17 May 2012

Composing Carefully

For this week's Thursday Tips I want to talk about one of my favorite features on my relatively new Canon 7D; Live View. I will focus on how you can use Live View to produce more careful compositions, particularly for landscape and macro photography. If your current camera model does not have Live View, most of these tips are still applicable to composing through the viewfinder; Live View just makes it a lot easier.

By pressing the info button, you can add a lot of information into the Live View Frame (including histogram information); however, I prefer to leave the screen simple most of the time to facilitate good composition. I do leave the exposure information on the bottom turned on, as that info does not impinge on the viewing frame.

First an illustration for orientation.

Live View on the Canon 7D. (A=Magnifying Frame, B=Magnify Button, C=Multi-controller Button (for moving the Magnifying Frame)

1. Use a tripod.

Most of the benefits of using Live View disappear if you are trying to handhold your camera. Indeed trying to use Live View while shooting handheld introduces further instability into your image-making by removing a point of contact with your body (your eye/head and the viewfinder).

2. Check the edges.

Live View makes it much easier to check the edges of the frame for distracting or impinging elements. For example, a nearby foreground branch impinging on your landscape composition. When we look through the viewfinder image particularly, our tendency is to focus more on the center of the frame and our main subject. It is easy to miss elements on the edge that detract from the composition.  By making the image larger and allowing us to step back and see the whole frame at once, Live View really facilitates this process.

3. Check the corners.

Often having strong lines leading directly into (or out of) the corner of the frame makes for a bad composition. So check for those strong lines and shift them out of the corner (at least slightly) if at all possible. Note, just like any other "composition rules", this one is made to be broken under the right circumstances. For example, broader strong lines, like a major branch of a tree can look good going into the corner, particularly if the edges don't hit directly in the corner.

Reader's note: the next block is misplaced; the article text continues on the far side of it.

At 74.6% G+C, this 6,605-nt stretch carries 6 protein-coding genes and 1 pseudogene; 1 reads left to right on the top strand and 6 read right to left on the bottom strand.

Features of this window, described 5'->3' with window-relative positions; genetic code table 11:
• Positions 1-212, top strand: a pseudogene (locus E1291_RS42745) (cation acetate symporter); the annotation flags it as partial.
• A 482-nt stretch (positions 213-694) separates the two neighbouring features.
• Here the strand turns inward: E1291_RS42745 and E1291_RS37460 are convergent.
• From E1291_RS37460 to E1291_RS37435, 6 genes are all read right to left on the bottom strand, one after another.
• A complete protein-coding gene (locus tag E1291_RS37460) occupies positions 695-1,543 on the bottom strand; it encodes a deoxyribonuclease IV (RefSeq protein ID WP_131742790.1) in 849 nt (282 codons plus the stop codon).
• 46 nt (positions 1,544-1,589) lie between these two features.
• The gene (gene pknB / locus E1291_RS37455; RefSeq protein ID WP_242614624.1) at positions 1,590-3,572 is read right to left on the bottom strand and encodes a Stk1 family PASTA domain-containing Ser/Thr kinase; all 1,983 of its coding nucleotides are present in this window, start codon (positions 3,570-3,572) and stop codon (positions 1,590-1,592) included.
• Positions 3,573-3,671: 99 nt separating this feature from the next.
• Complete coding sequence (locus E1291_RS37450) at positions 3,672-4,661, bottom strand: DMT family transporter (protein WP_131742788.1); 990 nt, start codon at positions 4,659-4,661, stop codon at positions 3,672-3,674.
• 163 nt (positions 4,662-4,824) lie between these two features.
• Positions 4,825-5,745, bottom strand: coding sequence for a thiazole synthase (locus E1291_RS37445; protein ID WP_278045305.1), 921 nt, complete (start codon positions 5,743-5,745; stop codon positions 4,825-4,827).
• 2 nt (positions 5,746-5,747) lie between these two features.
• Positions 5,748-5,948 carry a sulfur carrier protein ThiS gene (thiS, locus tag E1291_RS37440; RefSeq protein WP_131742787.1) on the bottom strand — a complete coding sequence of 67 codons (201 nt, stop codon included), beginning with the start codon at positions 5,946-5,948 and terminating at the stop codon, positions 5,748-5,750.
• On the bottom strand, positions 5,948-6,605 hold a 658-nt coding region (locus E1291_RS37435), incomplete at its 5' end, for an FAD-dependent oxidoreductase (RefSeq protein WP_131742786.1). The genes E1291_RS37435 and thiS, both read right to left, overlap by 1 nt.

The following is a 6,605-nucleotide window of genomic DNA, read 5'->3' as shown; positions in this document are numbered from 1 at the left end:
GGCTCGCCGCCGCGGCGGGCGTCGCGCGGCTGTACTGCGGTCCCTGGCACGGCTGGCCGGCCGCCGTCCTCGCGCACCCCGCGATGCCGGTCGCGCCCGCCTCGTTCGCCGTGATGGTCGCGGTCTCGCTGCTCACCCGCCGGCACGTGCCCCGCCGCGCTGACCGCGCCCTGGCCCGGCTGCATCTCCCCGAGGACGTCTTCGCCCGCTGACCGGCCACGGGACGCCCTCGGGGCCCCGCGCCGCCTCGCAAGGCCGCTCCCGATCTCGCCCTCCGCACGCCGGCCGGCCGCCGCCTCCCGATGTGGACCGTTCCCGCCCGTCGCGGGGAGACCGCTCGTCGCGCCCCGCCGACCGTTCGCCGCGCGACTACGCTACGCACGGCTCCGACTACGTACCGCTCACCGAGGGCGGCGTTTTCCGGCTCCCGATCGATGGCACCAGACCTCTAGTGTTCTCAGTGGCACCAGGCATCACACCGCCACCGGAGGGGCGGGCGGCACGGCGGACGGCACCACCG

4. Check the background.

Again, while we are focusing on the the main subject, it is easy to miss distracting background elements or hot spots/highlights that can ruin an otherwise spectacular image. If you notice these distracting background elements, consider adjusting your depth of field (see below), adjusting your perspective/angle (including using a longer focal length to narrow background coverage), or manipulating the lighting of the background, wherever possible.

5. Check your depth of field (DOF).

Using the DOF preview button (see illustration below) you can manually stop down the lens to your chosen aperture. This will allow you to preview the depth of field and make sure that all critical elements are in proper focus and/or ensure that distracting background elements are sufficiently blurred. Note that stopping down the lens reduces the amount of light coming through to produce the Live View (or viewfinder) image. In low light conditions and/or with very small apertures, the image can become so dark that this feature is of limited value.

On most Canon and Nikon models (and many others) the DOF button is located on the bottom left-hand side near the lens mount.

6. Check critical focus.

This is one invaluable feature of Live View that you can't do through your standard viewfinder. Many models  with Live View allow you to magnify the image to facilitate manual focusing and to check critical focus. Move the magnifying frame (A) using the multi-controller button (C) so that the frame is centered on the area of critical focus for the image.  Then press the magnify button (B) to zoom in to 5x view. I usually use this magnification to focus, but on my 7D you can also press the button a second time to get 10x magnification. Depending on the situation, the digital noise and/or subject/camera movement present at this magnification can limit its usefulness for critical focusing. Pressing the button a third time will return the normal image. 

Hope these tips help you compose critically and use Live View to your advantage. Do you have other tips for using Live View? Leave them in the comments section below.


  1. Great info and I love the tree pics.

  2. Elijah,

    I haven't tried Live View on my D300 because I mostly photograph very active subjects but this post has got me thinking I should try it when I am photographing flowers & landscapes.

    Love "Dawn Dance".

  3. Thanks Frank and Mia. @Mia, yes I just love that tree. With that arch in the trunk it really looks like it is throwing up its branches in a joyous dance. Also, I now find myself photographing landscapes and macros/flowers pretty much exclusively with Live View. In fact, I find it hard to go back to the viewfinder when needed. It's like having a mini view camera 8-).

  4. Nice post! I've not tried it yet since I usually am shooting handheld but this makes me want to try it out. Thanks!

  5. I have been mightily frustrated with the LiveView on my Nikon D5100 - possibly because I usually handhold my photos. As you say, the key probably is to put it on a tripod.